Nearly 50 years later, they are still in effect; indeed, they have been made more stringent, and are now scheduled to last until 2031. There is no denying, however, that the conditions that originally justified these measures no longer characterize voting in the covered jurisdictions….

At the same time, voting discrimination still exists; no one doubts that. The question is whether the Act’s extraordinary measures, including its disparate treatment of the States, continue to satisfy constitutional requirements….

Outside the strictures of the Supremacy Clause, Statesretain broad autonomy in structuring their governments and pursuing legislative objectives. Indeed, the Constitution provides that all powers not specifically granted to the Federal Government are reserved to the States or citizens. Amdt. 10….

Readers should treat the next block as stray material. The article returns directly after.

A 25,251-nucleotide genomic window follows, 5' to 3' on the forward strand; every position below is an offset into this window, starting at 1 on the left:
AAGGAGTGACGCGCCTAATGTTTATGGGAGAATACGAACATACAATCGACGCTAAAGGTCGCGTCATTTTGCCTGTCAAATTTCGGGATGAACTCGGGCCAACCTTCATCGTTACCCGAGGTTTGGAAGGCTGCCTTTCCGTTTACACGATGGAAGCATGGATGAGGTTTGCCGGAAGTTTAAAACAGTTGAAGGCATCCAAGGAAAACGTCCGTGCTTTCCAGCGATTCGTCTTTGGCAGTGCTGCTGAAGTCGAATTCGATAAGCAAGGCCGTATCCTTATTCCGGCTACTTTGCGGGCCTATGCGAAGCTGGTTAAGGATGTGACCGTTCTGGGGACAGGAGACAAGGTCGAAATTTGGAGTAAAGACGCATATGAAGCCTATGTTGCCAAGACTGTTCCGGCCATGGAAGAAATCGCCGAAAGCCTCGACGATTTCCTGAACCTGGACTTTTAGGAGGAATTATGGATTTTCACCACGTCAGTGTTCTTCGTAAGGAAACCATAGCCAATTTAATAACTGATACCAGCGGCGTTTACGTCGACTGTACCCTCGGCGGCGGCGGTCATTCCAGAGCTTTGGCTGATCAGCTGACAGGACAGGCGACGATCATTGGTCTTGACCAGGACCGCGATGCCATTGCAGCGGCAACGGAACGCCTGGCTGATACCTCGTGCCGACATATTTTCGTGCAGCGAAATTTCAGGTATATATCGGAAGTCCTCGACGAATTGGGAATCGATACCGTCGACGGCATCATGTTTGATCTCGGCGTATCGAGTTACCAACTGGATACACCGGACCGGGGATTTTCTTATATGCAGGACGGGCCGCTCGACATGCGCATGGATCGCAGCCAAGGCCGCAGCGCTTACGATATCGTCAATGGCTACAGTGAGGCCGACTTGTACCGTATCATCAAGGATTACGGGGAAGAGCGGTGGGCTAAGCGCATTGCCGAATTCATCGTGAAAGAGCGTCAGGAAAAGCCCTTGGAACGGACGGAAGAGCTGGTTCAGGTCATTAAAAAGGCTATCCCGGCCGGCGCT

Not only do States retain sovereignty under the Constitution, there is also a “fundamental principle of equal sovereignty” among the States….

The Voting Rights Act sharply departs from these basic principles. It suspends “all changes to state election law—however innocuous—until they have been precleared by federal authorities in Washington, D. C.”….

And despite the tradition of equal sovereignty, the Act applies to only nine States (and several additional counties). While one State waits months or years and expends funds to implement a validly enacted law, its neighbor can typically put the same law into effect immediately, through the normal legislative process….